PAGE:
My off-road skills were anemic, and that’s giving me more credit than I deserved, but I knew they were in there somewhere.  Covered with years of rust and beer and God knows what else.  I was slower than a stampede of turtles.  Hill-climbing?  That’s where my dominance really showed!  I could climb anything under 10 feet tall in less than an hour.  Maybe.

I rode a little more the following year, even got a road bike.  I remember telling my friend Mark how proud I was after a 15 mile ride where I had averaged 17 mph.  (This year I did a 161 mile “fun” ride and averaged 19.6mph).   Late that summer I was really starting to feel the mountain bike bug again.  My fitness was starting to shape up a little, and I had started trying to get out and ride a bit more.  The whole idea of a single-speed bike really seemed to make sense to me.  After all, I was a reformed BMXer – not a roadie.  On the road, I had nothing, but get me into some single-track and I could at least hold my own with stronger guys by riding smart.  In 2007, 29″ wheels were just starting to get some attention – most bikes sold  still had 26″ wheels.  Trek took a chance and produced a small run of Travis Brown inspired 69ers.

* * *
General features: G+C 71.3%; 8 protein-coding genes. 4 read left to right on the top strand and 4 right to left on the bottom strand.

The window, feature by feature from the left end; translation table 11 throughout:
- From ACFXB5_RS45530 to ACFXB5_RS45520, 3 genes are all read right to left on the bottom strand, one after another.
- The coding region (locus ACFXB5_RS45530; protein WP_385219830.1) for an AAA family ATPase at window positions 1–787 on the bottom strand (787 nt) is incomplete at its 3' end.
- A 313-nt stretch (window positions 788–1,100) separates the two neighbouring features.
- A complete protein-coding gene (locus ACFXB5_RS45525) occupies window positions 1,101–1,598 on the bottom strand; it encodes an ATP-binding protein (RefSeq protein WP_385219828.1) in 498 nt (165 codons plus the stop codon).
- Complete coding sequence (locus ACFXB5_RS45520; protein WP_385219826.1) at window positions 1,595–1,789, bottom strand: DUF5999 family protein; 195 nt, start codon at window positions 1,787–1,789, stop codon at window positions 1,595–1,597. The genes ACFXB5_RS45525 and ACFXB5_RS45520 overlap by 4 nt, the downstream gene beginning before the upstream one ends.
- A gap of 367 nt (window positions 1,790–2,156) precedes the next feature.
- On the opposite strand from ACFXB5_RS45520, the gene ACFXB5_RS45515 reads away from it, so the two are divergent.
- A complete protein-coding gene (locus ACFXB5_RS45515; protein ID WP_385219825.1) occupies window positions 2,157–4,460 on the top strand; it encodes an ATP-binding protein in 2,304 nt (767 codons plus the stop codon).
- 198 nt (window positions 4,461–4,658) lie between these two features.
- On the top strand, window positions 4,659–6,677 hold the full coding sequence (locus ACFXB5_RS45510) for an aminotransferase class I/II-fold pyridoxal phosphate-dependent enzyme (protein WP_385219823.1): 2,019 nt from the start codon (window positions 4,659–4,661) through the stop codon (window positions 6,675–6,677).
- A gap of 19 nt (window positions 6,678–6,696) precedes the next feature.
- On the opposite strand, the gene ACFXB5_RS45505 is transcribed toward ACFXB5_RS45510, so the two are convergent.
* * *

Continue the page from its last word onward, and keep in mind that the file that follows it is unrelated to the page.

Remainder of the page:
NOTE: When it comes to “stuff”, I am not a technical guy, I’m an impulsive guy.  I’ve never researched a major purchase.  I liked the idea of a single gear (only later did a I realize that you might need to change out the gears for different courses…) and I liked the idea of the 29er, but I wasn’t sold on it.  The 26″ riders liked the cornering and climbing of their bikes, the 29″ riders loved the way their bikes flew on the flats and rolled over everything at speed.  A 69er seemed to make sense so I bought one – without riding it.

2008 was the year that the MTB virus really took hold.  I started riding the singlespeed quite a bit, getting out to the Kettles or Crystal Ridge occasionally to grind out a few miles.

Fast forward to 2011:

2011 - Year of the fat boy!